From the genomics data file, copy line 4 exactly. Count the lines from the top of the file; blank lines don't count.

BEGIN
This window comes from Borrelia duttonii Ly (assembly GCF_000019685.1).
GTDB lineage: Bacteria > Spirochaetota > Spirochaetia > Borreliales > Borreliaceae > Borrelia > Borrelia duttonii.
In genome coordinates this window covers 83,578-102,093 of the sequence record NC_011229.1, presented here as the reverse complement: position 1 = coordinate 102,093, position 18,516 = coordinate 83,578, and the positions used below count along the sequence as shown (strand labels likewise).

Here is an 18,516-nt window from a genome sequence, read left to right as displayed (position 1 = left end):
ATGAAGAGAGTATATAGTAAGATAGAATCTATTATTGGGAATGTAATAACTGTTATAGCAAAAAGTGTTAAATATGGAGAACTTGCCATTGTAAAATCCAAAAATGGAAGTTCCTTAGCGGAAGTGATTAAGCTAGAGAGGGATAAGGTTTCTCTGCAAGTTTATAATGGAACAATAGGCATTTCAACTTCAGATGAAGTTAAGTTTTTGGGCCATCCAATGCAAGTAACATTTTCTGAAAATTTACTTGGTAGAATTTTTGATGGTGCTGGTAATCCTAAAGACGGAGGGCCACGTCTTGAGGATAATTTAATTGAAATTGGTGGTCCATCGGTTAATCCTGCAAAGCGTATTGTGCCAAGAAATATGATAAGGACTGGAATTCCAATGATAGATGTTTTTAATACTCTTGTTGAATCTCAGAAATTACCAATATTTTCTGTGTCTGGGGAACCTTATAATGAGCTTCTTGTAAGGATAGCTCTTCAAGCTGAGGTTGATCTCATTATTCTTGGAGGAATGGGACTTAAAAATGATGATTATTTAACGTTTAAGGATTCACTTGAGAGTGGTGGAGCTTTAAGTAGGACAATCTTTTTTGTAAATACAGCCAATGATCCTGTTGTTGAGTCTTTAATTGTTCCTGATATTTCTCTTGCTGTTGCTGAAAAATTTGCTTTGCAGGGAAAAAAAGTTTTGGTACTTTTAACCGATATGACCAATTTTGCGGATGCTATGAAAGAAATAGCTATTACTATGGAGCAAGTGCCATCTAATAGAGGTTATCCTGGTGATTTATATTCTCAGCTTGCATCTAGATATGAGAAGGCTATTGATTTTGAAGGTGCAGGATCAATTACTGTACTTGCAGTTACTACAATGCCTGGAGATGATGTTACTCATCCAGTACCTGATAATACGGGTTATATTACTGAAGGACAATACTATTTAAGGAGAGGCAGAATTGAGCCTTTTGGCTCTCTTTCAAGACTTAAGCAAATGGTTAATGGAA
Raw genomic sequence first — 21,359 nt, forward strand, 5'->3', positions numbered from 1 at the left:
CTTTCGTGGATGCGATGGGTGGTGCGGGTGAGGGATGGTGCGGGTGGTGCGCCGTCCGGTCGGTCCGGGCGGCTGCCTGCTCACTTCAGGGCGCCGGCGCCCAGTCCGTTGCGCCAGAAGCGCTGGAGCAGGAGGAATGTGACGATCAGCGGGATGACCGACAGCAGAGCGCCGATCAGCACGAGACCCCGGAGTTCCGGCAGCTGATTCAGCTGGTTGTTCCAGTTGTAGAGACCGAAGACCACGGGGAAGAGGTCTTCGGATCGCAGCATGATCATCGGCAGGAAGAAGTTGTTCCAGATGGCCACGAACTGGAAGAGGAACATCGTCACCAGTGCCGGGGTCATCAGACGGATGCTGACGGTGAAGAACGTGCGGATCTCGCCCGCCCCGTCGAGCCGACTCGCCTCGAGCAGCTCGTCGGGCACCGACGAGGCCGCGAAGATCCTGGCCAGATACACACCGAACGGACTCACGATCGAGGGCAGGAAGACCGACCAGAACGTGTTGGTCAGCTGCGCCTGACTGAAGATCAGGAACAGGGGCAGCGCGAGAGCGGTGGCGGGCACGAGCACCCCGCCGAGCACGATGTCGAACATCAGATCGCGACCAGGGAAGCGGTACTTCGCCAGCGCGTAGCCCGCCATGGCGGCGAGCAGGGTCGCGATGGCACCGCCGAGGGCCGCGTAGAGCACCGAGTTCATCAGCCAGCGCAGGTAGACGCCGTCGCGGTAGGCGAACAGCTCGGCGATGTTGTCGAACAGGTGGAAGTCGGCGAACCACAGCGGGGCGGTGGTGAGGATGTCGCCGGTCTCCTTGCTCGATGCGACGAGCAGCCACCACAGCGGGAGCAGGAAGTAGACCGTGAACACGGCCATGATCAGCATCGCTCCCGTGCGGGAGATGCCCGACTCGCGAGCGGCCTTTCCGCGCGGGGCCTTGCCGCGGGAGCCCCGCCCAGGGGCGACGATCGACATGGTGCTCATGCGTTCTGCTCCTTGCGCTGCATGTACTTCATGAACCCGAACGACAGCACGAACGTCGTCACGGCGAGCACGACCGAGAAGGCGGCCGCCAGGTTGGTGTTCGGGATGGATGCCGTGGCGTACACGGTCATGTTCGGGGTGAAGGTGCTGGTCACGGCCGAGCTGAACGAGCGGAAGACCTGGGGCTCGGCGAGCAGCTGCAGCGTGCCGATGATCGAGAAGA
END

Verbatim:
Here is an 18,516-nt window from a genome sequence, read left to right as displayed (position 1 = left end):